It’s also incredibly spacious, with a cavernous boot that doesn’t come at the expense of cabin space. There’s a generous amount of headroom and legroom for four adults, or five at a push.


There’s more, because the Subaru Outback is one of the safest cars in its class, with a five-star Euro NCAP safety rating to its name and a clever ‘EyeSight’ suite of driver assistance systems. Put simply, EyeSight uses two cameras to monitor the road ahead, taking preventative measures if it detects a potential collision.


What’s the catch? Well, the cabin is unlikely to win any awards for flair or imagination, while the running costs will be expensive. A 2.5-litre petrol engine isn’t especially economical, while Subaru servicing and maintenance tends to be pricey.


However, thanks to a comprehensive warranty and Subaru’s reputation for reliability, the Outback represents a rather astute purchase. Buy one and you’ll join a small but fiercely loyal fanbase. Read on to discover what you’re missing out on.


Is the Subaru Outback right for you?

Do you live at the end of a gravel track? Does your commute to work involve a mountain pass, a muddy lane or babbling brook? Do you live in a region where weather conditions are best described as ‘changeable’? Is all-wheel drive a necessity rather than a fancy badge to impress your mates?


If the answer to at least one of these questions is ‘yes’, the Subaru Outback is right for you. Subaru’s permanent Symmetrical All-Wheel-Drive system is well proven, offering supreme all-weather traction and grip. It’s not the cheapest car to buy or run, but the Subaru Outback is likely to offer years of rugged dependability. Little wonder many Subaru owners keep coming back to the brand. 

What’s the best Subaru Outback model/engine to choose?

While some manufacturers overload you with various trim levels, engines and options, Subaru has adopted a ‘set menu’ approach with the Outback. Aside from two trim levels and a small suite of colour options, it’s a case of ‘take it or leave it’.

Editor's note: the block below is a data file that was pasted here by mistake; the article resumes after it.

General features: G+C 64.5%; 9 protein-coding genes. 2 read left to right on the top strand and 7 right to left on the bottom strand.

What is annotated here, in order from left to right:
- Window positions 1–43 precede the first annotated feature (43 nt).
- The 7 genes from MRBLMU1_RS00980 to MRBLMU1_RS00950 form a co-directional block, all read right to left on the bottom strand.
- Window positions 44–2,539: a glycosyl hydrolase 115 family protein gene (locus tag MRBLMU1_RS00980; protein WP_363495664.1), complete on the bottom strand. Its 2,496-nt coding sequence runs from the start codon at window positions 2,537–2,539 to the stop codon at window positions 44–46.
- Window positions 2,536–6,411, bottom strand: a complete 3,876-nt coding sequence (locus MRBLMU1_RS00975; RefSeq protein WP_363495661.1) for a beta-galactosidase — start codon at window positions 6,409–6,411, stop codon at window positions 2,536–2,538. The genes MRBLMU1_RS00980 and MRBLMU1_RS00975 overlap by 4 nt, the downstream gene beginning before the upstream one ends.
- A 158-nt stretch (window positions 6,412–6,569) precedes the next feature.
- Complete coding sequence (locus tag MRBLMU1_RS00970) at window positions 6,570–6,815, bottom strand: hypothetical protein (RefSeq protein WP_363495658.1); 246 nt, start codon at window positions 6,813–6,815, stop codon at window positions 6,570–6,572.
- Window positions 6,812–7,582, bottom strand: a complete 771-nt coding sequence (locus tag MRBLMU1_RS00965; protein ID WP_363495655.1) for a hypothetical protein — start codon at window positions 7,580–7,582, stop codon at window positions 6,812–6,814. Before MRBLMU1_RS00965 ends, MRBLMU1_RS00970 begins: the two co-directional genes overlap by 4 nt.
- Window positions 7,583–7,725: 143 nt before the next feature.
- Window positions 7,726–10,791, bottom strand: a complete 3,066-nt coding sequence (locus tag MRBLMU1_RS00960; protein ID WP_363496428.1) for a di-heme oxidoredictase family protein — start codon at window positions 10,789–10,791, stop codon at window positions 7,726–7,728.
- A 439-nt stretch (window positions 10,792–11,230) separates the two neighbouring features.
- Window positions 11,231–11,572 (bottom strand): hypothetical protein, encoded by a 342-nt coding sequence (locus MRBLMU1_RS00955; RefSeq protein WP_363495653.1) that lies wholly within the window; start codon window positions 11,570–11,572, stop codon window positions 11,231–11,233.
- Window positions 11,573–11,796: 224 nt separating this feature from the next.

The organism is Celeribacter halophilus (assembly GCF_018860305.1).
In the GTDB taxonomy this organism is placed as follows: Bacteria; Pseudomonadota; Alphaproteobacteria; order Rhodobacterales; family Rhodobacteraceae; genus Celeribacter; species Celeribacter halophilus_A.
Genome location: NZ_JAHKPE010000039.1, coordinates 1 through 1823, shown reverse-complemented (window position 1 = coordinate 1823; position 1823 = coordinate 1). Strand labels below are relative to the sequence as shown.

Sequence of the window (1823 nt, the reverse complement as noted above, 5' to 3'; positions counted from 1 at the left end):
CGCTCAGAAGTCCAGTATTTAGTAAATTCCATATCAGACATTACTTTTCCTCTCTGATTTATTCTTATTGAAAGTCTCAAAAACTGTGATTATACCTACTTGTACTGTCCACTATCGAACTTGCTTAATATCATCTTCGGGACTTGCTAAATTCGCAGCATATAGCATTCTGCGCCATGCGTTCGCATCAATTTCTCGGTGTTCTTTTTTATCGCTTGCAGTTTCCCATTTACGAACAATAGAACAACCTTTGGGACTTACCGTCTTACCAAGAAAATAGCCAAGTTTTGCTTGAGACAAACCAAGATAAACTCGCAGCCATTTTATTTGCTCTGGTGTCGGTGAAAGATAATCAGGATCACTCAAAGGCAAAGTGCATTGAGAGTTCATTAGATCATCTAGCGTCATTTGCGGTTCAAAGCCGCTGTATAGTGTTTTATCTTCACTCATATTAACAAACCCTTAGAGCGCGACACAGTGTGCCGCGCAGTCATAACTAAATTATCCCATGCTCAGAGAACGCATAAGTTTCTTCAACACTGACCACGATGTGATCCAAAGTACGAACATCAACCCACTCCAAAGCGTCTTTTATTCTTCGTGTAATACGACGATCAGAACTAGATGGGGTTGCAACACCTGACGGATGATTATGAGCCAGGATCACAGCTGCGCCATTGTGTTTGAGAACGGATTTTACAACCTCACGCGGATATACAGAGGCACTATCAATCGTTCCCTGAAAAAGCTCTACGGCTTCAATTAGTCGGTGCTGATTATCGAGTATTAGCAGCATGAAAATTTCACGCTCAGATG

Fortunately, the Subaru Outback comes preloaded with a generous level of equipment. Many of the features on even the entry-level version will be options on rival cars, so this needs to be taken into account when considering whether to buy one.


The 2.5-litre ‘Boxer’ petrol engine is a modern classic. It sounds fantastic, so you’ll feel like a rally hero on your daily commute. It also offers a smooth and linear delivery of power, albeit with a niggling sense that it’s woefully out of touch with the shift towards electrification and efficiency. The old diesel engine is worth considering if you’d like some economy to go with your traction.

What other cars are similar to the Subaru Outback?

Three cars immediately spring to mind: the Audi A4 Allroad, Volvo V60 Cross Country and Volkswagen Passat Alltrack. These cars share the same raised ride height, rugged styling and all-season dependability. We should also mention the Skoda Octavia Scout and discontinued Vauxhall Insignia Country Tourer.


However, we’d argue that the Subaru Outback is just as much a rival to the modern breed of SUVs. It might lack the raised driving position and image-friendly body style, but the Outback is nicer to drive, with a large boot and excellent off-road manners. SUV rivals with a Subaru badge include the Forester and Subaru XV.

Learn more

Subaru Outback Front Interior

On the inside

Subaru Outback Rear View

Driving

Subaru Outback Rear Side View

Cost to run

Subaru Outback Front View

Prices and Specs

Browse cars on heycar: